The Lexington County Sheriff Department’s special criminal domestic violence unit started in 1999 with a federal grant. It coordinates the efforts of the court, prosecutors, law enforcement, mental health workers and victim advocates. The goal is to increase the safety of victims and hold abusers accountable.

One of the tools employed is a “lethality assessment” to help determine when greater intervention, such as separation, counseling or jail, is needed because of an abuser’s escalating threat of deadly violence. The indicators include killing animals, forced sex, bite marks and strangulation.

Domestic killings used to account for four out of every five homicides, but now the department can go a year at a time without any, Howland said. And, she said, it’s rare for a killing to occur if the criminal domestic violence unit has had any dealings with the couple.

Last year, the Sheriff’s Department saw no cases of domestic homicide. The department’s success may even have some spillover impact in the county’s other police jurisdictions. All together, the county experienced an average of two domestic homicides a year since 2005.

A study conducted four years after the unit started also found results. Researchers from the University of Florida and the University of South Carolina found that the department’s arrests increased 10 percent and the odds of recidivism dropped by half.

The operation was so successful that when the initial federal grant ran out in 2002, the Sheriff’s Department absorbed much of the cost to keep it in operation. The unit currently operates on a $221,213 budget.

The system works because everyone involved is focused on dealing with the crime, the abuser and the victim. It builds experience, knowledge and collaborative capability, Howland said.

She is based at the Sheriff’s Department, working with two dedicated investigators and a full-time victim advocate. When cases go to Lexington’s criminal domestic violence court, the judge can call on advocates and mental health counselors to get victims the help they need. Sheriff’s Cpl. Gamble worked as a road deputy for eight years before joining the unit wanting to help put a dent in domestic violence. “I want to break the cycle,” he said. “I know some are alive today because of us.”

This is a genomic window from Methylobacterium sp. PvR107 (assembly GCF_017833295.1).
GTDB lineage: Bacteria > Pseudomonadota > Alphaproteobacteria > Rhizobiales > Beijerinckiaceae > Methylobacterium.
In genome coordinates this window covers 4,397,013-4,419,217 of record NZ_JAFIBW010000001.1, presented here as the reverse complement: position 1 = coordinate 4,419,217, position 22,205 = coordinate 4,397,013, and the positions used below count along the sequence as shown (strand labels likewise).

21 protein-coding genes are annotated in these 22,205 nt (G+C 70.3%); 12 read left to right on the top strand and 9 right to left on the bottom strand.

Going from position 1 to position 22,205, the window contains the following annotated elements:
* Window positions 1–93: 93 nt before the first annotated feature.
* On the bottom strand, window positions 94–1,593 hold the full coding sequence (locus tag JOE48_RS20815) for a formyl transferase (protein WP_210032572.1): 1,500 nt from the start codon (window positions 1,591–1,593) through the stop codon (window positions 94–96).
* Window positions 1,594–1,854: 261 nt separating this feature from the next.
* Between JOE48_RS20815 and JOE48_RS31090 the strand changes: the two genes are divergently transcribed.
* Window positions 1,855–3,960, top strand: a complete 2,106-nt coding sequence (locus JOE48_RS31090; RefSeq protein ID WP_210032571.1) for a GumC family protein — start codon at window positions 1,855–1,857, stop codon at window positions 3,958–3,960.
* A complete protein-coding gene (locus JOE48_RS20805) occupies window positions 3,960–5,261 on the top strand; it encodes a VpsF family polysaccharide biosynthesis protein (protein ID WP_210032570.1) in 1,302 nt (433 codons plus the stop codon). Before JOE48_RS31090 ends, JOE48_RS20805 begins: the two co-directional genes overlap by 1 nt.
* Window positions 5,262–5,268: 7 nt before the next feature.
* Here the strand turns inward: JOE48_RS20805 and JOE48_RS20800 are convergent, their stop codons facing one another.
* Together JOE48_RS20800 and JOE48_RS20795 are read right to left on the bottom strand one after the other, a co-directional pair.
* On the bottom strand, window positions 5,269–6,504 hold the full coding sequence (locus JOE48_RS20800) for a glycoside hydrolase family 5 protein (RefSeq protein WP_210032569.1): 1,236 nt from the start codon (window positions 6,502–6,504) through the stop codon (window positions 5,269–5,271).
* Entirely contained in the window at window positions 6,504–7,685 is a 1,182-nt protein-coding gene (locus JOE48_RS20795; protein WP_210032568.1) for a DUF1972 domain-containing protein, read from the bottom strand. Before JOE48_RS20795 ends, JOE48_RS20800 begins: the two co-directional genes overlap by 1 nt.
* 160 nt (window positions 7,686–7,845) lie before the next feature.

Faces of domestic violence

All of the life events Christan Rainey expected to celebrate with his mother and siblings — the graduations, the weddings, the kids, the grandkids — are gone now, wiped out by one man’s rampage.

Rainey was especially close to his mother, Detra, a tough single parent with five young children. But after Rainey left for college, Detra married Michael Anthony Simmons.

From afar, Rainey didn’t know much about their relationship.

When Detra was diagnosed with colon cancer and underwent chemotherapy, it left her weak and vulnerable. Rainey wrestled with whether to come home to care for her.

“She needed me, and I wasn’t there,” Rainey said.

He was away at college in 2006 when it happened. Simmons, then 41, was charged with shooting and killing Detra inside their North Charleston home. Police say he then turned the gun on William Lee Rainey, 16; Hakiem Rainey, 13; Malachi Robinson, 8; and Samenia Robinson, 6 — all of Rainey’s brothers and sisters.

“For the first time, I really knew what hate felt like,” recalls Rainey, now a firefighter.

More than 2,000 people attended their funerals.

A judge later found Simmons mentally unfit to stand trial, and he was confined to a secure state mental hospital.

Shortly after the killings, Rainey got a dog, a female pit bull named Isis, who became his beloved friend. She’s almost 8 years old now, and Rainey dreads the day Isis will die, leaving him alone again.

Read Part Seven...